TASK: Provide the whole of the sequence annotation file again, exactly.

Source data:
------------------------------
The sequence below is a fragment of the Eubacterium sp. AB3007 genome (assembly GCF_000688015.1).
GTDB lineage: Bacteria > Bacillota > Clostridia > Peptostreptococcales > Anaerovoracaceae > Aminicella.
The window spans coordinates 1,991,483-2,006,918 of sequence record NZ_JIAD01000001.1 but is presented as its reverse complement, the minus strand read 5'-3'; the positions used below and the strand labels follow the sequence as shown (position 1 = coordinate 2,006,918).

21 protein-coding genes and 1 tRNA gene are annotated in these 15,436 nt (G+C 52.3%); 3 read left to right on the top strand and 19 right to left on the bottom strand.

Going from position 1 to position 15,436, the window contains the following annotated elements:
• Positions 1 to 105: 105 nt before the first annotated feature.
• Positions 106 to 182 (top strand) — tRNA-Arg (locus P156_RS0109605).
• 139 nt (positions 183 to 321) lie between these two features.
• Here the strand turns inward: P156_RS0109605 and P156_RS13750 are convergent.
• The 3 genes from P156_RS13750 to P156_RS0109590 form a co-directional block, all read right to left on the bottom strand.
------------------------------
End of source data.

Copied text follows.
The sequence below is a fragment of the Eubacterium sp. AB3007 genome (assembly GCF_000688015.1).
GTDB lineage: Bacteria > Bacillota > Clostridia > Peptostreptococcales > Anaerovoracaceae > Aminicella.
The window spans coordinates 1,991,483-2,006,918 of sequence record NZ_JIAD01000001.1 but is presented as its reverse complement, the minus strand read 5'-3'; the positions used below and the strand labels follow the sequence as shown (position 1 = coordinate 2,006,918).

21 protein-coding genes and 1 tRNA gene are annotated in these 15,436 nt (G+C 52.3%); 3 read left to right on the top strand and 19 right to left on the bottom strand.

Going from position 1 to position 15,436, the window contains the following annotated elements:
• Positions 1 to 105: 105 nt before the first annotated feature.
• Positions 106 to 182 (top strand) — tRNA-Arg (locus P156_RS0109605).
• 139 nt (positions 183 to 321) lie between these two features.
• Here the strand turns inward: P156_RS0109605 and P156_RS13750 are convergent.
• The 3 genes from P156_RS13750 to P156_RS0109590 form a co-directional block, all read right to left on the bottom strand.